MedWatch

Coloplast loses out on hospital contracts in the US – new head has a plan in the pipeline

Coloplast is left in the cold by the three largest purchase organizations of ostomy care products to US hospitals which have signed contracts with competitors instead. In reciprocation, Coloplast's new head of North America approaches the hospitals and patients directly.

Manu Varma, head of Coloplast's ostomy and incontinence business units in North America, will make sure that Coloplast will be "difficult to ignore". Photo: Coloplast

Coloplast has once again been neglected by major purchasing organizations that deal with ostomy care products on behalf of US hospitals.

Vizient, the largest organization, has opted to extend its contract with Coloplast's competitors, Convatec and Hollister until 2021.

This leaves Coloplast in the cold, and further, the company has no contract with the purchasing organizations Premier and Healthtrust that together with Vizient are responsible for purchases to about 90 percent of the US hospital patients.

However, Manu Varma, new head of Coloplast's ostomy and incontinence business units in North America, is not intimidated by this situation. He has a new strategy in the pipeline to win market shares despite the unsuccessful contracts.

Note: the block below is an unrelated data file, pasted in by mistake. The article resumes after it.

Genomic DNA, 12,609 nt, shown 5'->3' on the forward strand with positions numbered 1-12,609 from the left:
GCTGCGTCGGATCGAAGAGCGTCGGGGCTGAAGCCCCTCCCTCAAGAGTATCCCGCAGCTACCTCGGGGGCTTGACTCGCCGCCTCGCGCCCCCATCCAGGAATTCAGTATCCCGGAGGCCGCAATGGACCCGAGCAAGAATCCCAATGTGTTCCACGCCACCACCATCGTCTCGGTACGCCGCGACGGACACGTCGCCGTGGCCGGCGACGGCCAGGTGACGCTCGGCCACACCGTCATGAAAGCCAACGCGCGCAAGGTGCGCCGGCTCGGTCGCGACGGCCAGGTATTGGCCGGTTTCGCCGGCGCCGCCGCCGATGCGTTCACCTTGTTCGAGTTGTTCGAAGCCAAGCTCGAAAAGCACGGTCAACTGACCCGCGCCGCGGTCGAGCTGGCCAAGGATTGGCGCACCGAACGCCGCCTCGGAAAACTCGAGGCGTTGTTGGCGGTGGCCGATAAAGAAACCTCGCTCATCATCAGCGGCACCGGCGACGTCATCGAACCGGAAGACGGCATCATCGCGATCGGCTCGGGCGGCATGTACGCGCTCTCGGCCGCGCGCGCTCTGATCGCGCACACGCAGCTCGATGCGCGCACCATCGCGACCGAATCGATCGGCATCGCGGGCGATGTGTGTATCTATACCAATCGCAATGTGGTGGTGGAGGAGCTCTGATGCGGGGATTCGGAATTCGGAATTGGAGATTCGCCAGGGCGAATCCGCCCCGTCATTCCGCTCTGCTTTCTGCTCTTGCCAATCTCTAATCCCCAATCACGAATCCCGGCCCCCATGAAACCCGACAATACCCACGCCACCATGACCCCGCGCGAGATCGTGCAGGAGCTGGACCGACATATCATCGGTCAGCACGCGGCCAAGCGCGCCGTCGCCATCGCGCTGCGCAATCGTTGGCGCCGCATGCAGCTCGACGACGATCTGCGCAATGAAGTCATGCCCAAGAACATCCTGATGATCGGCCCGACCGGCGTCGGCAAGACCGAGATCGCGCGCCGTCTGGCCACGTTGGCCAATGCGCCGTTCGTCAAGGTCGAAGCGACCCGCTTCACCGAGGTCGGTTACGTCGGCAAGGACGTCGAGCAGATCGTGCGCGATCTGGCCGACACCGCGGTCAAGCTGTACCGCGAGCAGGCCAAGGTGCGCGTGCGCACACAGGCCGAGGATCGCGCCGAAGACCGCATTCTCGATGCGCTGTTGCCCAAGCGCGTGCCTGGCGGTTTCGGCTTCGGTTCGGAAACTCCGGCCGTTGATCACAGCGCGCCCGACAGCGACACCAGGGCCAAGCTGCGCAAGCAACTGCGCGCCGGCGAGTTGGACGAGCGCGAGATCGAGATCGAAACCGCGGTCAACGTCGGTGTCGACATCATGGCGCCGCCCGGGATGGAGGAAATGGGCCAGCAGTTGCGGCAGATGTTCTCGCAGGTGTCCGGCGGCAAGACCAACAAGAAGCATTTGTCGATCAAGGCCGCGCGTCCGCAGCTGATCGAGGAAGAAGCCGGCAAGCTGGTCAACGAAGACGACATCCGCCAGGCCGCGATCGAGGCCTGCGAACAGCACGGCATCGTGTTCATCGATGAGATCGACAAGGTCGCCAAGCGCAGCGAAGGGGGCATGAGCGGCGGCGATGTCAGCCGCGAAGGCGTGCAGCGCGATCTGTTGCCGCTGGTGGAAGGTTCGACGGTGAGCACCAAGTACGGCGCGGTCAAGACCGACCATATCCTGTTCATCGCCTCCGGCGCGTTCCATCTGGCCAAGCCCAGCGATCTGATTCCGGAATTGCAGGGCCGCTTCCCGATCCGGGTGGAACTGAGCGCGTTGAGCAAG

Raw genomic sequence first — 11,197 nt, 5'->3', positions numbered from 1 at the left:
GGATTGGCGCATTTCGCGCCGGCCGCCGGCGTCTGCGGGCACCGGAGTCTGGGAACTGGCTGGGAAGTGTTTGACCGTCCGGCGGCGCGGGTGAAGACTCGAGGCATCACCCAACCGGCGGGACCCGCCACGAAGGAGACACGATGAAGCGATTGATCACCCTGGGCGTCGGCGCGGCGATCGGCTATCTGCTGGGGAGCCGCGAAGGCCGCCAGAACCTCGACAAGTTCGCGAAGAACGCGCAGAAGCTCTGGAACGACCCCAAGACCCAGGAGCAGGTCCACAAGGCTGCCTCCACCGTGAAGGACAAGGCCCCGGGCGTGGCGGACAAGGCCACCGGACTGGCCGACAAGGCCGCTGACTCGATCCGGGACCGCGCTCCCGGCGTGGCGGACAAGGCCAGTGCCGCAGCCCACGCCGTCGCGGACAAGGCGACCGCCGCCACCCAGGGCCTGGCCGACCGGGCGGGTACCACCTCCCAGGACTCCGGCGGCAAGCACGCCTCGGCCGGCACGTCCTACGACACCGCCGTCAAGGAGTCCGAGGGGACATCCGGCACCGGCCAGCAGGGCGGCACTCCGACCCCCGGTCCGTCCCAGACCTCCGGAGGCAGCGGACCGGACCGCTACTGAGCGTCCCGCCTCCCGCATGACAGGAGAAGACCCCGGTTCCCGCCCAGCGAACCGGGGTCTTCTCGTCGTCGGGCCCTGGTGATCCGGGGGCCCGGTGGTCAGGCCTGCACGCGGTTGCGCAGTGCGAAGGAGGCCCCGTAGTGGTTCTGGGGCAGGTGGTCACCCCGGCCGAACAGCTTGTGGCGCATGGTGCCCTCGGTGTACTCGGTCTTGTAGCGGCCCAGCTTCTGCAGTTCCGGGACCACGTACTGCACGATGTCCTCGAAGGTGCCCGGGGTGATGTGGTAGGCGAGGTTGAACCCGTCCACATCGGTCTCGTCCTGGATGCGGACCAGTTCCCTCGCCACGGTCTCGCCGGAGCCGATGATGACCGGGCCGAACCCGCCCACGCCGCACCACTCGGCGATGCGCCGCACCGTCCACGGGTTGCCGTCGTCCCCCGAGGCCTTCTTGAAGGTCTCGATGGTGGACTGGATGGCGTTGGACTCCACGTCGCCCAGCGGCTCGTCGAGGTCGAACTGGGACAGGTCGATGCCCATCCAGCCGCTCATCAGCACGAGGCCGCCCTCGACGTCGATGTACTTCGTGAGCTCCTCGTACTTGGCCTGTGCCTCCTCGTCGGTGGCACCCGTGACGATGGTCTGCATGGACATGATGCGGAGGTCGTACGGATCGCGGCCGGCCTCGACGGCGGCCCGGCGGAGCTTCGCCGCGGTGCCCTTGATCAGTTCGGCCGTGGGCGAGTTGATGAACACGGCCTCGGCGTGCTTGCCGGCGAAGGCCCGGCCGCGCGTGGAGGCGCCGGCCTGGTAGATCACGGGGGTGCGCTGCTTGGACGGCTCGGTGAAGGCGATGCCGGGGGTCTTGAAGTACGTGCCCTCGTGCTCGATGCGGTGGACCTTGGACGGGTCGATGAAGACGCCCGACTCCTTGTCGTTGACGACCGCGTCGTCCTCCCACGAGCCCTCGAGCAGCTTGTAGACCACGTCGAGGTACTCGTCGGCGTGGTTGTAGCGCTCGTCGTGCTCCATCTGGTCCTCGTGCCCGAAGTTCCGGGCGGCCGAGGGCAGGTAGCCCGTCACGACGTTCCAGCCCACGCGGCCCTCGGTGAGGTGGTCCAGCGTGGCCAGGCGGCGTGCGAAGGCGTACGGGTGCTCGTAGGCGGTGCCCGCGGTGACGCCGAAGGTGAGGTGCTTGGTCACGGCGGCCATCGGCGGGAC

"We are not burdened by this. We keep winning market shares. And at the end of the day, we'll be impossible to ignore," says Manu Varma to MedWatch.

No intermediaries

Manu Varma's strategy is to make individual deals with US hospitals, as the purchasing organizations' contracts do not prevent a hospital from purchasing ostomy care products outside the scope.

In doing so, Coloplast has managed to become the preferred provider to the hospital network Cleveland Clinic with 4500 beds.

"It is beneficial to sign contracts with purchasing organizations, it just makes the sales process easier. At the same time, we see that the decision as to which products they should use use is often made by the hospitals," says Manu Varma.

"This is how we grow the business. Cleveland Clinic was a great success, and we've had several other important successes since then," says Manu Varma.

He points out that the sales in Coloplast's North American business in growing faster than the market, even though Coloplast does not have a contract with any of the three major purchasing organizations.

Manu Varma explains that there are about 200 hospital networks of a "considerable size" which Coloplast will chase in the US, but he will not disclose how many of them Coloplast has already made deals with.

At the end of the day, we will be impossible to ignore.

Manu Varma, head of Coloplast's ostomy and continence business units in North America

At the same time, he underlines that hospitals and clinics are not the only ponds to reel in customers.

Gaining market shares

Manu Varma has work to do if Coloplast's US business is to reach the upper echelons where they usually operate.

Coloplast's US market represents the lowest market share across all its markets.